In re Jeffrey G. Oden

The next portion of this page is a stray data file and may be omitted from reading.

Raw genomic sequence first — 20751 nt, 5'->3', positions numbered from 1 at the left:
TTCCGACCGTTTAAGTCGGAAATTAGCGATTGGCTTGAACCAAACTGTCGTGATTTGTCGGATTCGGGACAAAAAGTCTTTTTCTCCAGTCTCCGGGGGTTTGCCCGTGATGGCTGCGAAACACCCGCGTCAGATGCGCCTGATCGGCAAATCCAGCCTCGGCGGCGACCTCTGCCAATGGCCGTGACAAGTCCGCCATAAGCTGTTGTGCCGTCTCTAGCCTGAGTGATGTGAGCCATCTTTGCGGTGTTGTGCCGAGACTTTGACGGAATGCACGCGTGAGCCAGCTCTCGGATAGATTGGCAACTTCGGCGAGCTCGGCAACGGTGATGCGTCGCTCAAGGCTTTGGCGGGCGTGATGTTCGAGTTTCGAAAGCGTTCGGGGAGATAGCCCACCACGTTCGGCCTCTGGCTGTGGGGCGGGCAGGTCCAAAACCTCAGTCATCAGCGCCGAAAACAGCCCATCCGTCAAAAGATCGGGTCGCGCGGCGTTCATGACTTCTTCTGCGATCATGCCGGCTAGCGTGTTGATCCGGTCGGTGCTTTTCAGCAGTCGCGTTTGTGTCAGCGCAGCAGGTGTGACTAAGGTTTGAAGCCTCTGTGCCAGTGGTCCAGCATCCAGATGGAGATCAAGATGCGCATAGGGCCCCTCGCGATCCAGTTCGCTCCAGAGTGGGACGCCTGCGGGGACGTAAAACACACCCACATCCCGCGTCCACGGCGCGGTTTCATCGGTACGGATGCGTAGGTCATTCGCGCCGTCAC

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NOTICE: This opinion is subject to motions for reargument under V.R.A.P. 40 as well as formal revision before publication in the Vermont Reports. Readers are requested to notify the Reporter of Decisions by email at: or by mail at: Vermont Supreme Court, 109 State Street, Montpelier, Vermont 05609-0801, of any errors in order that corrections may be made before this opinion goes to press. 2018 VT 118 No. 2018-041 In re Jeffrey G. Oden Original Jurisdiction Board of Bar Examiners September Term, 2018 Keith Kasper, Chair Jeffrey G. Oden, Pro Se, Stockbridge, Petitioner-Appellant. Thomas J. Donovan, Attorney General, Eleanor L.P. Spottswood, Assistant Attorney General, and Hannah L. Clarisse, Legal Intern, Montpelier, for Respondent-Appellee. PRESENT: Reiber, C.J., Skoglund, Robinson, Eaton and Carroll, JJ. ¶ 1. REIBER, C.J. Jeffrey G. Oden (applicant) appeals the decision of the Vermont Board of Bar Examiners (Board) to deny his application to sit for the Vermont bar exam. We affirm.* ¶ 2. In September 2017, applicant requested to sit for the February 2018 Vermont bar exam. Applicant had previously failed the Maryland bar exam six times before passing it in February 2014. The Board denied applicant’s request based on Vermont Rule of Admission to the Bar 9(b)(4), which states, “An Applicant who has failed the bar examination four times will not be permitted to sit for the [Uniform Bar Examination] in Vermont.” Applicant appealed. * Applicant requested that we permit him to file supplemental briefing. As the Board has no opposition to the additional briefing, we grant applicant’s motion and have considered his supplemental filing. ¶ 3. Before considering the parties’ arguments, we review the context for admission to the bar in Vermont. The Vermont Constitution grants this Court regulatory authority over the practice of law in Vermont. Vt. Const. ch. II, § 30; see also In re Grundstein, 2018 VT 10, ¶ 23, __ Vt. __, 183 Vt. 574. As an exercise of this authority, we have promulgated the Vermont Rules of Admission to the Bar, which are intended to ensure that attorneys granted admission to practice law in Vermont meet our standards for professional competence. V.R.A.B. 1 (“The public interest is best served and protected and the integrity of the Bar of the Vermont Supreme Court is best maintained when applicants for admission are fairly, impartially, and thoroughly examined as to their professional competence as attorneys . . . .”); see also In re Connor, 2006 VT 131, ¶ 6, 181 Vt. 555, 917 A.2d 442 (“Courts maintain a strong interest in ensuring the competency of legal practitioners within their jurisdiction, and to this end enjoy broad power to establish licensing standards for lawyers as officers of the court.”). The rules also address an applicant’s “moral character and fitness” to practice law. V.R.A.B. 1. ¶ 4. We established the Board of Bar Examiners to assess professional competence. V.R.A.B. 1. We committed to the Board the “duty to determine whether each Applicant has made the necessary showing of Minimal Professional Competence in accordance with these rules warranting the Applicant’s admission to the Bar to engage in the practice of law.” V.R.A.B. 1, 3(b). We established the Character and Fitness Committee to assess “applicants’ moral character and fitness.” V.R.A.B. 1. ¶ 5. One way an applicant may show sufficient professional competence is by obtaining a satisfactory score on the Uniform Bar Exam (UBE) administered in Vermont. V.R.A.B. 5(b), 9. However, an applicant may not sit for the UBE in Vermont if the applicant “has failed the bar examination four times.” V.R.A.B. 9(b)(4). The Rules provide that “[t]he four-attempt limitation may be waived upon a strong showing, to the Board’s satisfaction, that the Applicant has substantially improved his or her Exam preparation and there is good cause 2 warranting the requested waiver.” V.R.A.B. 9(b)(4). According to the Board’s Notes, the Rules do “not allow the Board to grant permission for an Applicant to sit a sixth time.” Board’s Notes—2017 Amendment, V.R.A.B. 9. The Board’s Notes are advisory only. Order Promulgating Amendments, at 2 (June 1, 2017) (unpub. mem.), http://www.vermontjudiciary. org/sites/default/files/documents/PROMULGATED%20Rules%209%28b%29%284%29%2012 %28b%29%20and%2013%28d%29%20of%20the%20Rules%20of%20Admission.pdf [https://]. ¶ 6. The arguments in this appeal center on Rule 9(b)(4). Applicant contends that the term “bar examination” is ambiguous and that it refers to the UBE only, not to non-UBE bar exams. The bar examinations he attempted in Maryland were not UBE exams, so he argues the rule does not apply to him. He also claims the rule violates his due-process rights because the four-attempt limitation does not have a rational connection to his fitness or capacity to practice law. The Board counters that Rule 9(b)(4), by its plain language, refers to any bar examination, not only the UBE. The Board also defends the rule as rationally connected to the State’s interest in protecting the public. Applicant did not request a waiver of the four-attempt limit, so there is no waiver decision to review, but both he and the Board address whether the Board has authority to grant a waiver after an applicant fails the bar exam five times. ¶ 7. Our review is not deferential. We have granted the Board “broad discretion in enforcing the rules of admission,” and thus, generally, “we will not set aside its decision unless there is strong showing of abuse of discretion . . . .” Ball v. Bd. of Bar Exam’rs, 2008 VT 49, ¶ 6, 183 Vt. 628, 950 A.2d 1210. Nonetheless, “[t]he Board is an arm of this Court,” Widschwenter v. Bd. of Bar Exam’rs, 151 Vt. 218, 218, 559 A.2d 674, 675 (1989), and we are not bound by its decisions. See Grundstein, 2018 VT 10, ¶ 23 (stating Court is not “bound” to “credibility assessments and findings” of Character and Fitness Committee, even though we “typically defer” to them). “[W]e have plenary authority” to review the Board’s decisions 3 “[b]ecause the Vermont Constitution gives this Court the unique responsibility to regulate the practice of law within this state.” Id.; see also V.R.A.B. 25 (stating Court has original jurisdiction over appeals from Board decisions). ¶ 8. In interpreting a court rule, we generally “employ tools similar to those we use in statutory construction.” State v. Amidon, 2008 VT 122, ¶ 16, 185 Vt. 1, 967 A.2d 1126. As with statutory construction, we look first to the rule’s “plain language,” and we construe it “as a whole, looking to the reason and spirit of the law and its consequences and effects to reach a fair and rational result.” In re Margaret Susan P., 169 Vt. 252, 262, 733 A.2d 38, 46 (1999). ¶ 9. The Board correctly held that Rule 9(b)(4) does not permit an applicant to sit for the UBE in Vermont after the applicant has failed any state’s bar examination or a combination of states’ bar examinations at least four times. According to the rule, “[a]n Applicant who has failed the bar examination four times will not be permitted to sit for the UBE in Vermont.” V.R.A.B. 9(b)(4). There is nothing in the rule to indicate that the four-attempt restriction applies only to failures to pass the UBE, as opposed to bar examinations generally. Rule 13(a), which governs transfers of UBE scores, refers specifically to the “UBE” throughout and does not use the term “bar examination.” Thus, the rules use the term “UBE” when distinguishing between the UBE and bar examinations generally. ¶ 10. Addressing applicant’s due-process argument, we hold there is a rational connection between a four-attempt limit and our obligation to protect the public by ensuring professional competence. See Schware v. Bd. of Bar Exam’rs, 353 U.S. 232, 239 (1957) (“A State can require high standards of qualification, such as good moral character or proficiency in its law, before it admits an applicant to the bar, but any qualification must have a rational connection with the applicant’s fitness or capacity to practice law.”). Applicant may disagree with the policy—and not every state’s bar has adopted such a restriction—but that does not make it irrational. See Younger v. Colo. State Bd. of Law Exam’rs, 625 F.2d 372, 377-78 (10th Cir. 4 1980) (holding that state rule barring applicant from sitting for bar exam after three failed attempts had “ ‘rational connection with the applicant’s fitness or capacity to practice law’ ” and therefore rule did not violate Due Process Clause of Fourteenth Amendment (quoting Schware, 353 U.S. at 239)); Nat’l Conference of Bar Exam’rs, Comprehensive Guide to Admission Requirements 23 (2018), pubs/bar-admissions-guide/2018/mobile/ index.html#p=1 [] (listing some states that limit attempts to pass bar exam). ¶ 11. We also consider the parties’ arguments regarding whether the Board has authority to waive the four-attempt limitation for applicant, even though he has not requested a waiver. This is counter to our usual practice. See In re 232511 Investments, Ltd., 2006 VT 27, ¶¶ 17-19, 179 Vt. 409, 898 A.2d 109 (explaining that “[w]e must have an actual case or controversy before us to render a decision” because otherwise “any conclusion we might reach would be advisory” and therefore declining to consider requirements for permit type that party had not yet requested). We nonetheless find review appropriate here “in the interests of judicial economy” and because “we are being asked to construe our own rule.” See Sarazin v. Vt. Bd. of Bar Exam’rs, 161 Vt. 364, 365, 639 A.2d 71, 71 (1994) (reviewing merits despite untimely appeal of Board decision because “we are being asked to construe our own rules” and “applicant could follow dismissal [of the appeal] with another application [for the same approval the Board had just denied],” so it was “in the interests of judicial economy” to do so). ¶ 12. Rule 9(b)(4) does not limit the Board’s authority to grant a waiver after the applicant has failed the bar examination at least five times. The rule itself contains no such limitation. The Board’s Notes do: “The [rule] does not allow the Board to grant permission for an Applicant to sit a sixth time.” Board’s Notes—2017 Amendment, V.R.A.B. 9. The Board’s Notes, like Reporter’s Notes for our court procedural rules, are helpful to interpretation. See, e.g., State v. Villar, 2017 VT 109, ¶ 12, __ Vt. __, 180 A.3d 588 (relying on Reporter’s Notes to 5 Vermont Rules of Criminal Procedure to establish history of changes in rule and its relationship with Federal Rules of Criminal Procedure). But they are advisory only. Order Promulgating Amendments, at 2. Where the Board’s Notes explain a rule in a way that is inconsistent with the plain terms of the rule, we are free to disregard it. Here the Board’s Notes impose a limitation that exists nowhere in the rule itself. We therefore hold that the Board does have authority to waive the four-attempt limitation, regardless of how many times the applicant has failed the bar exam, where the Board is satisfied that the applicant has shown substantial improvement in exam preparation and “good cause warranting the requested waiver.” V.R.A.B. 9(b)(4). If the Board finds this authority unwarranted, it may provide us with a recommended amendment to the rule that plainly limits its authority. See V.R.A.B. 3(c) (requiring Board to submit annual report to Court including “rule changes considered or proposed by the Board”). Affirmed. FOR THE COURT: Chief Justice 6